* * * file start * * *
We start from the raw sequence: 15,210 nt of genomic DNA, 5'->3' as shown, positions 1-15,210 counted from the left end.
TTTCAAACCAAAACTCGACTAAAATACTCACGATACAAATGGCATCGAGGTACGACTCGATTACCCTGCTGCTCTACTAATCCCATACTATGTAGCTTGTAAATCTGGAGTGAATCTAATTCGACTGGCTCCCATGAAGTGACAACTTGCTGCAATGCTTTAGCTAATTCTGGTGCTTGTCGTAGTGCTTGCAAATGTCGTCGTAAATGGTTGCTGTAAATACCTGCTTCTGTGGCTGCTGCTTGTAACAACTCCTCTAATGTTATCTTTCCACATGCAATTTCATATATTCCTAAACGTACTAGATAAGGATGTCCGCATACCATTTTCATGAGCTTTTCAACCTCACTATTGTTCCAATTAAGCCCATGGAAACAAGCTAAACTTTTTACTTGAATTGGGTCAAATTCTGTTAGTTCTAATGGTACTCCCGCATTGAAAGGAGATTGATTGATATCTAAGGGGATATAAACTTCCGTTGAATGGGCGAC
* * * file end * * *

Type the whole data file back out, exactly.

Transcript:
We start from the raw sequence: 15,210 nt of genomic DNA, 5'->3' as shown, positions 1-15,210 counted from the left end.
TTTCAAACCAAAACTCGACTAAAATACTCACGATACAAATGGCATCGAGGTACGACTCGATTACCCTGCTGCTCTACTAATCCCATACTATGTAGCTTGTAAATCTGGAGTGAATCTAATTCGACTGGCTCCCATGAAGTGACAACTTGCTGCAATGCTTTAGCTAATTCTGGTGCTTGTCGTAGTGCTTGCAAATGTCGTCGTAAATGGTTGCTGTAAATACCTGCTTCTGTGGCTGCTGCTTGTAACAACTCCTCTAATGTTATCTTTCCACATGCAATTTCATATATTCCTAAACGTACTAGATAAGGATGTCCGCATACCATTTTCATGAGCTTTTCAACCTCACTATTGTTCCAATTAAGCCCATGGAAACAAGCTAAACTTTTTACTTGAATTGGGTCAAATTCTGTTAGTTCTAATGGTACTCCCGCATTGAAAGGAGATTGATTGATATCTAAGGGGATATAAACTTCCGTTGAATGGGCGAC